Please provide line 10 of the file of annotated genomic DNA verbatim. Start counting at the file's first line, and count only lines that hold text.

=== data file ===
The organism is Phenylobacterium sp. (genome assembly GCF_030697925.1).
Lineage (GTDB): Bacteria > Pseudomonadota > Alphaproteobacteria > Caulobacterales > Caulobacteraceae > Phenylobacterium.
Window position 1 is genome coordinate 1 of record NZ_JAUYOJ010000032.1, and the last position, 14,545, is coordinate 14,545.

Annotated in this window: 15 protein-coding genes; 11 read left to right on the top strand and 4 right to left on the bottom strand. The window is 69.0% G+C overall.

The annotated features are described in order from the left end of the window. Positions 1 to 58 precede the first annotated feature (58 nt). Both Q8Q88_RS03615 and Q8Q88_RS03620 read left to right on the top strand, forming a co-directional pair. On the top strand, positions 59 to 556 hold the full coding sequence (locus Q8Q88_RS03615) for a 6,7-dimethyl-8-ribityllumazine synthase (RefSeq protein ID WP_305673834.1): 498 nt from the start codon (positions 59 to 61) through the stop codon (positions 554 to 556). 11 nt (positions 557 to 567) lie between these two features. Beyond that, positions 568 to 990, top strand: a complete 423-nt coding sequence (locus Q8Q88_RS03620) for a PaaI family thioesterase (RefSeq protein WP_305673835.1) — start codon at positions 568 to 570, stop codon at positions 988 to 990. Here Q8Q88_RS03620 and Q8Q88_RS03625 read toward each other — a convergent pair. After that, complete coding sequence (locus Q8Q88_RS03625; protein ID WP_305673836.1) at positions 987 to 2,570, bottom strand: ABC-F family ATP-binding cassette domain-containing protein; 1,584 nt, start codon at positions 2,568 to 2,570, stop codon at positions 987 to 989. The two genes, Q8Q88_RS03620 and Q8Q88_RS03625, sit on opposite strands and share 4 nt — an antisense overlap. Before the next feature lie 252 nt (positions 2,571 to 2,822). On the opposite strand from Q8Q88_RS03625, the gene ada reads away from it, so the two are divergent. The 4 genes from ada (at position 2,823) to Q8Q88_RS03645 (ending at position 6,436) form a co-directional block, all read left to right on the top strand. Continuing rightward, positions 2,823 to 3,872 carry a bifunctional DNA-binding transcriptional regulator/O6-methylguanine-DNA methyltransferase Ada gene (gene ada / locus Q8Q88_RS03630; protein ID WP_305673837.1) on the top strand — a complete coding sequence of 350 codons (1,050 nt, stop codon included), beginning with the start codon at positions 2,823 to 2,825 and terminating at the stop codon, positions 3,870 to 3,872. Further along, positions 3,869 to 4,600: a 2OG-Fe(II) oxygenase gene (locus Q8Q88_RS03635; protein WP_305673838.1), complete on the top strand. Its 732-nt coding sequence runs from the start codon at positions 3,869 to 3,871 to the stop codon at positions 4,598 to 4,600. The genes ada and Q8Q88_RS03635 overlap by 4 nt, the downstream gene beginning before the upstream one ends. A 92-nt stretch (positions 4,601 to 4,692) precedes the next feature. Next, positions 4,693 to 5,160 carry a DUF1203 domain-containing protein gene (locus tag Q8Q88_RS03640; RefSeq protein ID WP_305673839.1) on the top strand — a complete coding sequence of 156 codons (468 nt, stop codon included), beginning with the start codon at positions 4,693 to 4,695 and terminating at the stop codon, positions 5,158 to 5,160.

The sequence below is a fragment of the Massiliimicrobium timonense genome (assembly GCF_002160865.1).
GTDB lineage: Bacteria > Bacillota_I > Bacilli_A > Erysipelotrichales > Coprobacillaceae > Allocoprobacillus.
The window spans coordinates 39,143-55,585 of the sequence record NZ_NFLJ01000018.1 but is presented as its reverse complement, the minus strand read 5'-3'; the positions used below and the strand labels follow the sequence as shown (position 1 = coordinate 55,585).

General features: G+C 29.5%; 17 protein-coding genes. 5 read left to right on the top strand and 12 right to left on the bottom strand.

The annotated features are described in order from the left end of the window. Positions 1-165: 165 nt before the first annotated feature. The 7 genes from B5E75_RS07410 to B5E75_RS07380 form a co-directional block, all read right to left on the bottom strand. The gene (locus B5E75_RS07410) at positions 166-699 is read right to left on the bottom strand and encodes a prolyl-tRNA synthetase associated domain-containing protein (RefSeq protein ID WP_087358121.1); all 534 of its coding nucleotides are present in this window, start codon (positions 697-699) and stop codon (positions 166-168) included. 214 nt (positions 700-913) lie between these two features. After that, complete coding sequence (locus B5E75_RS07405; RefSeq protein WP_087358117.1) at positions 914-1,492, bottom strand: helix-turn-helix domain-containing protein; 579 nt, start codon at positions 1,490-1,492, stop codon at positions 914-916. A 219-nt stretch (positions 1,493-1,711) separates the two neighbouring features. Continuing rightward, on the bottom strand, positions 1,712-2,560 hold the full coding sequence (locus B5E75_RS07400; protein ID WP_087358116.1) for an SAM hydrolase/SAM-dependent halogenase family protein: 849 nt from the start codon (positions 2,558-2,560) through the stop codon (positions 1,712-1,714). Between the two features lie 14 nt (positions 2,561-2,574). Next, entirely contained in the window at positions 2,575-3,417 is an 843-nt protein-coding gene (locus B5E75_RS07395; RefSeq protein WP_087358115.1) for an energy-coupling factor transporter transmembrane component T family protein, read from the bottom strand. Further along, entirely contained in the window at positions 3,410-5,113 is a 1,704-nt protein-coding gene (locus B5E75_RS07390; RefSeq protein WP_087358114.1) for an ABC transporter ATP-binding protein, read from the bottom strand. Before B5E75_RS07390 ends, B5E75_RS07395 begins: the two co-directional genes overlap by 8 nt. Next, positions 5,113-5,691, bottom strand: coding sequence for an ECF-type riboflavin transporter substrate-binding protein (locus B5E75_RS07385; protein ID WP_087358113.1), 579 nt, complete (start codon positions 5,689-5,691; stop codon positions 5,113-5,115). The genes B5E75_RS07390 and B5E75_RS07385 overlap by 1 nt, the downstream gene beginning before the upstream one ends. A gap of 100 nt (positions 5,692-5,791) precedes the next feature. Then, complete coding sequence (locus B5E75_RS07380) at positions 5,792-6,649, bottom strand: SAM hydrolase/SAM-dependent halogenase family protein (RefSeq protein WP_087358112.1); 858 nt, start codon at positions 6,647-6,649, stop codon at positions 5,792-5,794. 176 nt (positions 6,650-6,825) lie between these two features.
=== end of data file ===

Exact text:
The annotated features are described in order from the left end of the window. Positions 1-165: 165 nt before the first annotated feature. The 7 genes from B5E75_RS07410 to B5E75_RS07380 form a co-directional block, all read right to left on the bottom strand. The gene (locus B5E75_RS07410) at positions 166-699 is read right to left on the bottom strand and encodes a prolyl-tRNA synthetase associated domain-containing protein (RefSeq protein ID WP_087358121.1); all 534 of its coding nucleotides are present in this window, start codon (positions 697-699) and stop codon (positions 166-168) included. 214 nt (positions 700-913) lie between these two features. After that, complete coding sequence (locus B5E75_RS07405; RefSeq protein WP_087358117.1) at positions 914-1,492, bottom strand: helix-turn-helix domain-containing protein; 579 nt, start codon at positions 1,490-1,492, stop codon at positions 914-916. A 219-nt stretch (positions 1,493-1,711) separates the two neighbouring features. Continuing rightward, on the bottom strand, positions 1,712-2,560 hold the full coding sequence (locus B5E75_RS07400; protein ID WP_087358116.1) for an SAM hydrolase/SAM-dependent halogenase family protein: 849 nt from the start codon (positions 2,558-2,560) through the stop codon (positions 1,712-1,714). Between the two features lie 14 nt (positions 2,561-2,574). Next, entirely contained in the window at positions 2,575-3,417 is an 843-nt protein-coding gene (locus B5E75_RS07395; RefSeq protein WP_087358115.1) for an energy-coupling factor transporter transmembrane component T family protein, read from the bottom strand. Further along, entirely contained in the window at positions 3,410-5,113 is a 1,704-nt protein-coding gene (locus B5E75_RS07390; RefSeq protein WP_087358114.1) for an ABC transporter ATP-binding protein, read from the bottom strand. Before B5E75_RS07390 ends, B5E75_RS07395 begins: the two co-directional genes overlap by 8 nt. Next, positions 5,113-5,691, bottom strand: coding sequence for an ECF-type riboflavin transporter substrate-binding protein (locus B5E75_RS07385; protein ID WP_087358113.1), 579 nt, complete (start codon positions 5,689-5,691; stop codon positions 5,113-5,115). The genes B5E75_RS07390 and B5E75_RS07385 overlap by 1 nt, the downstream gene beginning before the upstream one ends. A gap of 100 nt (positions 5,692-5,791) precedes the next feature. Then, complete coding sequence (locus B5E75_RS07380) at positions 5,792-6,649, bottom strand: SAM hydrolase/SAM-dependent halogenase family protein (RefSeq protein WP_087358112.1); 858 nt, start codon at positions 6,647-6,649, stop codon at positions 5,792-5,794. 176 nt (positions 6,650-6,825) lie between these two features.